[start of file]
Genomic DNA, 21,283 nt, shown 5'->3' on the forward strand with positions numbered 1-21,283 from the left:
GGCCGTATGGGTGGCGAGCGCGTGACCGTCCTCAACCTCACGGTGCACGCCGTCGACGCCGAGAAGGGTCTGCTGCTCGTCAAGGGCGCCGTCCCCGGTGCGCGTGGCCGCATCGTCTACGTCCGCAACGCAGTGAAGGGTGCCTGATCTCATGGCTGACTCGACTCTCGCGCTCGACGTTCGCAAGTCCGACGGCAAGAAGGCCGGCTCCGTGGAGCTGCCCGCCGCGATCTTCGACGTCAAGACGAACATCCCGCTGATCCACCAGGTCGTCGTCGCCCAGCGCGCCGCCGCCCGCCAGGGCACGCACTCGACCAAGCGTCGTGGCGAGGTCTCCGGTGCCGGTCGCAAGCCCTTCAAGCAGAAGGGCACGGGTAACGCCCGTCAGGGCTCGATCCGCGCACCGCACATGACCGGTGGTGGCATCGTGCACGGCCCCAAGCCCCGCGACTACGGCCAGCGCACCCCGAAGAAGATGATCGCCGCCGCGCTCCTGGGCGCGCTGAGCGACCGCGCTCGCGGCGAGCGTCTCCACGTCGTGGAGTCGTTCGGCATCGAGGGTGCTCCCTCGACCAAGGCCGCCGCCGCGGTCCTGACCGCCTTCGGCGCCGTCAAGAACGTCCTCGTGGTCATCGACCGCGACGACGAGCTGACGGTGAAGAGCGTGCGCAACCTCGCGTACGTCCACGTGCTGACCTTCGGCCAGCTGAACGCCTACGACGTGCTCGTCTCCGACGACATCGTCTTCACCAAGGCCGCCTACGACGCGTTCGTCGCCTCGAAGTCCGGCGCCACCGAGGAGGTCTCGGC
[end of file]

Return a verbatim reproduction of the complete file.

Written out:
Genomic DNA, 21,283 nt, shown 5'->3' on the forward strand with positions numbered 1-21,283 from the left:
GGCCGTATGGGTGGCGAGCGCGTGACCGTCCTCAACCTCACGGTGCACGCCGTCGACGCCGAGAAGGGTCTGCTGCTCGTCAAGGGCGCCGTCCCCGGTGCGCGTGGCCGCATCGTCTACGTCCGCAACGCAGTGAAGGGTGCCTGATCTCATGGCTGACTCGACTCTCGCGCTCGACGTTCGCAAGTCCGACGGCAAGAAGGCCGGCTCCGTGGAGCTGCCCGCCGCGATCTTCGACGTCAAGACGAACATCCCGCTGATCCACCAGGTCGTCGTCGCCCAGCGCGCCGCCGCCCGCCAGGGCACGCACTCGACCAAGCGTCGTGGCGAGGTCTCCGGTGCCGGTCGCAAGCCCTTCAAGCAGAAGGGCACGGGTAACGCCCGTCAGGGCTCGATCCGCGCACCGCACATGACCGGTGGTGGCATCGTGCACGGCCCCAAGCCCCGCGACTACGGCCAGCGCACCCCGAAGAAGATGATCGCCGCCGCGCTCCTGGGCGCGCTGAGCGACCGCGCTCGCGGCGAGCGTCTCCACGTCGTGGAGTCGTTCGGCATCGAGGGTGCTCCCTCGACCAAGGCCGCCGCCGCGGTCCTGACCGCCTTCGGCGCCGTCAAGAACGTCCTCGTGGTCATCGACCGCGACGACGAGCTGACGGTGAAGAGCGTGCGCAACCTCGCGTACGTCCACGTGCTGACCTTCGGCCAGCTGAACGCCTACGACGTGCTCGTCTCCGACGACATCGTCTTCACCAAGGCCGCCTACGACGCGTTCGTCGCCTCGAAGTCCGGCGCCACCGAGGAGGTCTCGGC